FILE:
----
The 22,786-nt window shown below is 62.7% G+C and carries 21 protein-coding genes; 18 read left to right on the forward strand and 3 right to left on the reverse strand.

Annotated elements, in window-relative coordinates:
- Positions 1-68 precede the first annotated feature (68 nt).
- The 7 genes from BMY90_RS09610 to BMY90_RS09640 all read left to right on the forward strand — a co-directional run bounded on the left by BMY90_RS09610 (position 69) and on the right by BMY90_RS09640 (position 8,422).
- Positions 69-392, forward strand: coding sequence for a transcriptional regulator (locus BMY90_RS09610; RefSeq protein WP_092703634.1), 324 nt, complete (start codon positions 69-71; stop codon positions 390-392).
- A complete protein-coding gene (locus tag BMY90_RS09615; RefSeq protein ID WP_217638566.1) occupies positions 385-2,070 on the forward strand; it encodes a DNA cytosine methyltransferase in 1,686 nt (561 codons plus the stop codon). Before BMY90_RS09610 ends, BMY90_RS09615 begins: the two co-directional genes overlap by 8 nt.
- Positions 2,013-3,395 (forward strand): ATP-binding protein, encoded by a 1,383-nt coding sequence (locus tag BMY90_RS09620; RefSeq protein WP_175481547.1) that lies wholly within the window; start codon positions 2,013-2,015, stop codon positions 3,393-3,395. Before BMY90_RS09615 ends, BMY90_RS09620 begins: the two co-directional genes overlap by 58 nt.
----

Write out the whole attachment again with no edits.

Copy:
The 22,786-nt window shown below is 62.7% G+C and carries 21 protein-coding genes; 18 read left to right on the forward strand and 3 right to left on the reverse strand.

Annotated elements, in window-relative coordinates:
- Positions 1-68 precede the first annotated feature (68 nt).
- The 7 genes from BMY90_RS09610 to BMY90_RS09640 all read left to right on the forward strand — a co-directional run bounded on the left by BMY90_RS09610 (position 69) and on the right by BMY90_RS09640 (position 8,422).
- Positions 69-392, forward strand: coding sequence for a transcriptional regulator (locus BMY90_RS09610; RefSeq protein WP_092703634.1), 324 nt, complete (start codon positions 69-71; stop codon positions 390-392).
- A complete protein-coding gene (locus tag BMY90_RS09615; RefSeq protein ID WP_217638566.1) occupies positions 385-2,070 on the forward strand; it encodes a DNA cytosine methyltransferase in 1,686 nt (561 codons plus the stop codon). Before BMY90_RS09610 ends, BMY90_RS09615 begins: the two co-directional genes overlap by 8 nt.
- Positions 2,013-3,395 (forward strand): ATP-binding protein, encoded by a 1,383-nt coding sequence (locus tag BMY90_RS09620; RefSeq protein WP_175481547.1) that lies wholly within the window; start codon positions 2,013-2,015, stop codon positions 3,393-3,395. Before BMY90_RS09615 ends, BMY90_RS09620 begins: the two co-directional genes overlap by 58 nt.